From this base Cole proceeds, in our second division of his essay, to “Consequences of Schooling in Post‐Colonial Societies”. We will take this as the next item of this week’s part of the course. Suffice it to note at this point that Professor Cole, based at the University of California in San Diego, appears compelled to discuss education as a whole in terms of the problems of Imperialism, in what he refers to as “Post‐Colonial Societies”.

And indeed the problems of Imperialism and of education cannot be separated from the general human struggle for freedom.

·        The above is to introduce the original reading-text: Cole, Perspectives, Part 1, The Advent of Schooling, 2005.

22 January 2015

Man made by labour

Education, Part 2c

Frederick Engels

Man made by labour

Human beings create themselves

As well as being short, the attached essay of Engels’ (“The Part played by Labour in the Transition from Ape to Man”) is very easy to read and to understand. Yet it explains a lot that is hardly covered by the conventional education of a “Western” bourgeois or bourgeois-dominated person.

What is there to disagree with in it? Very little. But some. Engels used his Germanic language in the manner of his time. So it becomes “Man”, even if what is meant is “Woman and Man”.

Man, or Woman the Creator?

Evelyn Reed added to Engels’ understanding, by pointing out (in “Womens’ Evolution”) that it was women who invented and perfected the technologies upon which we continue to rely today. The increase of wealth occasioned by the technological advances made by women brought pre-historic humans to the brink of history.

The pre-history of society, according to Engels, is “social organisation existing previous to recorded history”, while recorded history is also and inevitably “the history of class struggles”. These quotations are from the Communist Manifesto, Bourgeois and Proletarians, first line, and Engels’ footnote to it. Engels wrote more extensively about history and pre-history in “The Origin of the Family, Private Property and the State”.

At the dawn of history, several things happened at the same time. Property, the state, class struggle, the oppression of women, and writing, all came about at once. The new system of class division required all of these things, and we will, in the next part, see that it required schooling (i.e. an institutionalised and professional education system), as well.

“The Part played by Labour in the Transition from Ape to Man” proceeds to mention capitalism, before it breaks off.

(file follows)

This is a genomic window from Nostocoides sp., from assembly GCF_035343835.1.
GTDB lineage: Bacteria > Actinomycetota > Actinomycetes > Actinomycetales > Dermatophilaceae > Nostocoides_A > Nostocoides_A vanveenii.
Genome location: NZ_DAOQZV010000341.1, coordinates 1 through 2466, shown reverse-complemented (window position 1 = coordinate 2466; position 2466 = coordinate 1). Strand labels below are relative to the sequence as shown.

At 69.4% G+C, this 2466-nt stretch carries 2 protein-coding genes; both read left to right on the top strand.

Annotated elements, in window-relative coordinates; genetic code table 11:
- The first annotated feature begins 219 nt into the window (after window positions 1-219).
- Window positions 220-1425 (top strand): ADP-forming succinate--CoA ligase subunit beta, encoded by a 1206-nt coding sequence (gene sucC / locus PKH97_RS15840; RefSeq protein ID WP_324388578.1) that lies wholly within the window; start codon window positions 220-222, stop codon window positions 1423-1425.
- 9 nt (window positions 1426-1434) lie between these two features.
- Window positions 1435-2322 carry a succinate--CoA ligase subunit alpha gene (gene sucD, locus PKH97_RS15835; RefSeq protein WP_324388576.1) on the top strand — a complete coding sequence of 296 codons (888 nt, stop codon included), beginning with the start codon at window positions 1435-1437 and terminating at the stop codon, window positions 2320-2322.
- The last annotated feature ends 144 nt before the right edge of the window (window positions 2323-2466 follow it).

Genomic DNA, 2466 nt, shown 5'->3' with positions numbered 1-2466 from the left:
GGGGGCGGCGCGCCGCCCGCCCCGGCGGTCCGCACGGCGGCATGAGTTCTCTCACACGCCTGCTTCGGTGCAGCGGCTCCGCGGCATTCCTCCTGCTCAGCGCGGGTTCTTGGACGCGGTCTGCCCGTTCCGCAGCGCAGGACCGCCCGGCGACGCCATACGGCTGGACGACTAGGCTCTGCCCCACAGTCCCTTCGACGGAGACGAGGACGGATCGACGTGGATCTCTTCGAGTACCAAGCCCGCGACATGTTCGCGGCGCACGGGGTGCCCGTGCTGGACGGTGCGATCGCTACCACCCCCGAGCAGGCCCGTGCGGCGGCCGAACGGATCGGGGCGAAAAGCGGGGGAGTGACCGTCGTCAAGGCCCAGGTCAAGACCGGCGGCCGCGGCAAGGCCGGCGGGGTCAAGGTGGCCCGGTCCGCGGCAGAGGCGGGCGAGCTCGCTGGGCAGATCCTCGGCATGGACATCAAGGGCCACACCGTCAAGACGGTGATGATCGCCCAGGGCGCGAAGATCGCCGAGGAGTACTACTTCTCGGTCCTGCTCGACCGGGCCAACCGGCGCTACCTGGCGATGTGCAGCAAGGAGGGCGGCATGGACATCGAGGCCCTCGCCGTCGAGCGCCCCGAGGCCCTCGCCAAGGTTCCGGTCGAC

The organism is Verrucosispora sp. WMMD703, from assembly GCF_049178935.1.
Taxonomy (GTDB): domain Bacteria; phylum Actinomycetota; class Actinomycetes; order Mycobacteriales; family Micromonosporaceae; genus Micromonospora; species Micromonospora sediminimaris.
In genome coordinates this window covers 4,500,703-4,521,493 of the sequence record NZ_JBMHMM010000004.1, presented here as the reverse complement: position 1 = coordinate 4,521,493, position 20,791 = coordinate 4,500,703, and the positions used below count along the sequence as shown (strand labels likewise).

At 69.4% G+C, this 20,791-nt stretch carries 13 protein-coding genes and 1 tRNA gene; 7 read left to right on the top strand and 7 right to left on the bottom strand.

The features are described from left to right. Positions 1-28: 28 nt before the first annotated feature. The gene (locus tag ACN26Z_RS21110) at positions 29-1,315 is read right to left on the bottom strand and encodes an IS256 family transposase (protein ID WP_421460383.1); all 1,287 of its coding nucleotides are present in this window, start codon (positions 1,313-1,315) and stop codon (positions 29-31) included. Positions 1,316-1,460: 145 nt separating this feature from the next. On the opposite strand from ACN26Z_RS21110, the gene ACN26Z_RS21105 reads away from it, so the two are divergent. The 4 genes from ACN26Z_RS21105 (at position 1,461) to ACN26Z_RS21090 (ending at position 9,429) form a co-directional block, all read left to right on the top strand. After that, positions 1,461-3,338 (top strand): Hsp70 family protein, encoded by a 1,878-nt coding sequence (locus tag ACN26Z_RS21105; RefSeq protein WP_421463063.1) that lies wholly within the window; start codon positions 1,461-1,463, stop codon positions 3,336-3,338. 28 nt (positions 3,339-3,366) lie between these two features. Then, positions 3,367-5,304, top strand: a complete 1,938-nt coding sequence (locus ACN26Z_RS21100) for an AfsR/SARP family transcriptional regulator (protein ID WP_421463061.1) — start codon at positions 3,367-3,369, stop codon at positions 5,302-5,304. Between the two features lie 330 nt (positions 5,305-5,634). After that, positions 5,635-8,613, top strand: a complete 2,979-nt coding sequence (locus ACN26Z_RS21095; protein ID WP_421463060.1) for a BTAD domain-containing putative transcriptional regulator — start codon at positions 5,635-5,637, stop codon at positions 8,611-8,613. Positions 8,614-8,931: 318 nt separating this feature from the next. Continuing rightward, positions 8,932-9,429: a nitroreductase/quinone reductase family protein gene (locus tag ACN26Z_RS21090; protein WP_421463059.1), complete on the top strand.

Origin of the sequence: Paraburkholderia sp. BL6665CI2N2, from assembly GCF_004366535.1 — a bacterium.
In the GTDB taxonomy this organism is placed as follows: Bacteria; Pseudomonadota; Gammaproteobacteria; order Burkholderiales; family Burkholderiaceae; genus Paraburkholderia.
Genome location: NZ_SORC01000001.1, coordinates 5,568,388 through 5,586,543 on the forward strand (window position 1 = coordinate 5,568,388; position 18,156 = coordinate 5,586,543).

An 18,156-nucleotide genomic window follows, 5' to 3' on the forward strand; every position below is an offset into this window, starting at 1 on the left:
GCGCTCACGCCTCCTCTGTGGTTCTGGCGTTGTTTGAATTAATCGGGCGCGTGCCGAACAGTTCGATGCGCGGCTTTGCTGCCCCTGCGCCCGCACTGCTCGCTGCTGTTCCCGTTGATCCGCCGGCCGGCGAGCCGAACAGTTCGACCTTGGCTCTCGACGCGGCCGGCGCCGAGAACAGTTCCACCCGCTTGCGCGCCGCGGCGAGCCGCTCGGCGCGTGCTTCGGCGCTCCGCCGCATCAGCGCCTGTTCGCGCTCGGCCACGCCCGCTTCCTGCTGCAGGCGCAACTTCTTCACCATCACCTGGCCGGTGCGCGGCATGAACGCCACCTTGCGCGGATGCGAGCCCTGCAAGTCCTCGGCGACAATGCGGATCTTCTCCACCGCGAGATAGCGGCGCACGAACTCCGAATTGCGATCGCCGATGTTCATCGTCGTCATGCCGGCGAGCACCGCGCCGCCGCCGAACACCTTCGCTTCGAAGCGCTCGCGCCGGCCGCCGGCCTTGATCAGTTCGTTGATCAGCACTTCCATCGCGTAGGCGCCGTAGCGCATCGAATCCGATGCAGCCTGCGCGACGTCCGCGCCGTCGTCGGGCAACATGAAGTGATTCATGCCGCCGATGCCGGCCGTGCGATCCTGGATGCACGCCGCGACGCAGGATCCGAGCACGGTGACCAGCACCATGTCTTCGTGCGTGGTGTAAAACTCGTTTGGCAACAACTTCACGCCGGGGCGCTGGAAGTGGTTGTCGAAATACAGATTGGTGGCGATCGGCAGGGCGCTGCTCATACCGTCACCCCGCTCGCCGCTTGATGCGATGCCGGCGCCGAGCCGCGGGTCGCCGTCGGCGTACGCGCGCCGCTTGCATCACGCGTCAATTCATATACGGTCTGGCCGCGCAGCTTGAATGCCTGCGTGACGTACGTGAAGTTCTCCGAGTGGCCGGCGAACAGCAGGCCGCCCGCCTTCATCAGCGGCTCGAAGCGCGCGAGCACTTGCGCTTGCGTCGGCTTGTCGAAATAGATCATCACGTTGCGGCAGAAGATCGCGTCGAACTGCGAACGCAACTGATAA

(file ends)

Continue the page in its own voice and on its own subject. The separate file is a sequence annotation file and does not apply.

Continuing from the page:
Engels returned to the question of pre-historic human development, and the historical development of class struggle, seven years later after the death of his friend Karl Marx. In Marx’s papers, Engels found work, based partly on studies by the US writer Henry Morgan, and composed these into the full book called “The Origin of the Family, Private Property and the State”.

Not only Marx and Engels, but also one of the great founders of philosophy, Baruch de Spinoza, wrote about the self-development of human beings through learning. In the following widely-quoted passage, Spinoza wrote:

As far as the 'method for finding out the truth' is concerned, 'the matter stands on the same footing as the making of material tools.... For, in order to work iron, a hammer is needed, and the hammer cannot be forthcoming unless it has been made; but, in order to make it, there was need of another hammer and other tools, and so on to infinity. We might thus vainly endeavour to prove that men have no power of working iron.

'But as men at first made use of the instruments supplied by nature to accomplish very easy pieces of workmanship, laboriously and imperfectly, and then, when these were finished, wrought other things more difficult with less labour and greater perfection. . . . So, in like manner, the intellect, by its native strength, makes for itself intellectual instruments, whereby it acquires strength for performing other intellectual operations, and from these operations gets again fresh instruments, or the power of pushing its investigations further, and thus gradually proceeds till it reaches the summit of wisdom.’